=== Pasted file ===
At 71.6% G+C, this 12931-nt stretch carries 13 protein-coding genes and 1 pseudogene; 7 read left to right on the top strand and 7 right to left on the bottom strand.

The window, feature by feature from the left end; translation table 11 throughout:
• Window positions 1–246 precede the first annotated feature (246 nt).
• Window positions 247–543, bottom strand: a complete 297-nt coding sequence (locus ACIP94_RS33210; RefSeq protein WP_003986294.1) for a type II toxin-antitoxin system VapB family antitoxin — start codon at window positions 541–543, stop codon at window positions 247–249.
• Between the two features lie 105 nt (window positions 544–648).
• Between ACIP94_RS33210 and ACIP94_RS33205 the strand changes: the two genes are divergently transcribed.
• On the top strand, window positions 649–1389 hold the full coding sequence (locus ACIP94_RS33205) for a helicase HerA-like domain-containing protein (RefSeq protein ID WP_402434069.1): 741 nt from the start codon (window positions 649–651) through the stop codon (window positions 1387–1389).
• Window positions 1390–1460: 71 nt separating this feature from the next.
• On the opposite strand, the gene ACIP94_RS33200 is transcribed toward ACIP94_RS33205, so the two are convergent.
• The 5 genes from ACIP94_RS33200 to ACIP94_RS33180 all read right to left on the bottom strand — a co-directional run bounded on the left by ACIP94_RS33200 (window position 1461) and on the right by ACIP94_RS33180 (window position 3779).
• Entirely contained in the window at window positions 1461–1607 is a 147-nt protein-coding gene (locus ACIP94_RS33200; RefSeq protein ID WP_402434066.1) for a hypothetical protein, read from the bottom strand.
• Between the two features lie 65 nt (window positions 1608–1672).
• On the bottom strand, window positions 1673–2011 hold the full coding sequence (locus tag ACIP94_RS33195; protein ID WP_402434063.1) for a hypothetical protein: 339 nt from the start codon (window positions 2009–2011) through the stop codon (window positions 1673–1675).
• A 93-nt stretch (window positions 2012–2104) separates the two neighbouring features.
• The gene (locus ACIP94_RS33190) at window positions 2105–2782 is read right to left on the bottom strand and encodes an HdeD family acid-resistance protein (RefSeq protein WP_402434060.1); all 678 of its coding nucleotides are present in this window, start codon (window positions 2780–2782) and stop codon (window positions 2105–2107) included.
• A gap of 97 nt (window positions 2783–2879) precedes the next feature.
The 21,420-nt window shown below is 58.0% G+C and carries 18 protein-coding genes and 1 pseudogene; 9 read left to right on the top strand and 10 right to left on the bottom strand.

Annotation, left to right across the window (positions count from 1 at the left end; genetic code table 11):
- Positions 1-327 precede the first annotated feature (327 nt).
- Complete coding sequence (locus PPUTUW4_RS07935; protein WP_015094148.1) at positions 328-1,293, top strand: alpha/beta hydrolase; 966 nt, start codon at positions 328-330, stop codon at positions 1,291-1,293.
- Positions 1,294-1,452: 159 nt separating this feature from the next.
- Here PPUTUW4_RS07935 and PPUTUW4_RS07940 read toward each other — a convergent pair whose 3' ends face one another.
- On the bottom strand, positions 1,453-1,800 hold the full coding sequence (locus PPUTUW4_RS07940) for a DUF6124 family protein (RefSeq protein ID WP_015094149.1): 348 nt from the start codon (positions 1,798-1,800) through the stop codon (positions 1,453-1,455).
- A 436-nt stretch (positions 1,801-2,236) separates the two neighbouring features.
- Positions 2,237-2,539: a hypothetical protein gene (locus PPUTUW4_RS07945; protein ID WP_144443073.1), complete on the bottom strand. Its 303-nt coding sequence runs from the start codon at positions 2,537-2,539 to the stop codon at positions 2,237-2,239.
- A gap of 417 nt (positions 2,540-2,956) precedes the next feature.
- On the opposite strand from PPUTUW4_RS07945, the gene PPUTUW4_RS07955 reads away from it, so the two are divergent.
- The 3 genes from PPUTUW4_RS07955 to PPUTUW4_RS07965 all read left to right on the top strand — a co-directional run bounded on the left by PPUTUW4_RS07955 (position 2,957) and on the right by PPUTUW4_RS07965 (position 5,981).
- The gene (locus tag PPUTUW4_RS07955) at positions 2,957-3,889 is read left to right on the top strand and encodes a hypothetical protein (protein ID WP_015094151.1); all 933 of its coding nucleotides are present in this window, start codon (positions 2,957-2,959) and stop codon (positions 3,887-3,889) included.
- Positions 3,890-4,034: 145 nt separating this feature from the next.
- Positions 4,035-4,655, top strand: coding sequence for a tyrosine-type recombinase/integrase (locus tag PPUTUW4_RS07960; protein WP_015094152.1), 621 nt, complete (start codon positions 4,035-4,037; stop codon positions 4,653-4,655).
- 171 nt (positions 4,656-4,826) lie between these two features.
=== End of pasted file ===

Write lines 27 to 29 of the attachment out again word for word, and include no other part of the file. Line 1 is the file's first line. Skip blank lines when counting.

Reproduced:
- On the opposite strand from PPUTUW4_RS07945, the gene PPUTUW4_RS07955 reads away from it, so the two are divergent.
- The 3 genes from PPUTUW4_RS07955 to PPUTUW4_RS07965 all read left to right on the top strand — a co-directional run bounded on the left by PPUTUW4_RS07955 (position 2,957) and on the right by PPUTUW4_RS07965 (position 5,981).
- The gene (locus tag PPUTUW4_RS07955) at positions 2,957-3,889 is read left to right on the top strand and encodes a hypothetical protein (protein ID WP_015094151.1); all 933 of its coding nucleotides are present in this window, start codon (positions 2,957-2,959) and stop codon (positions 3,887-3,889) included.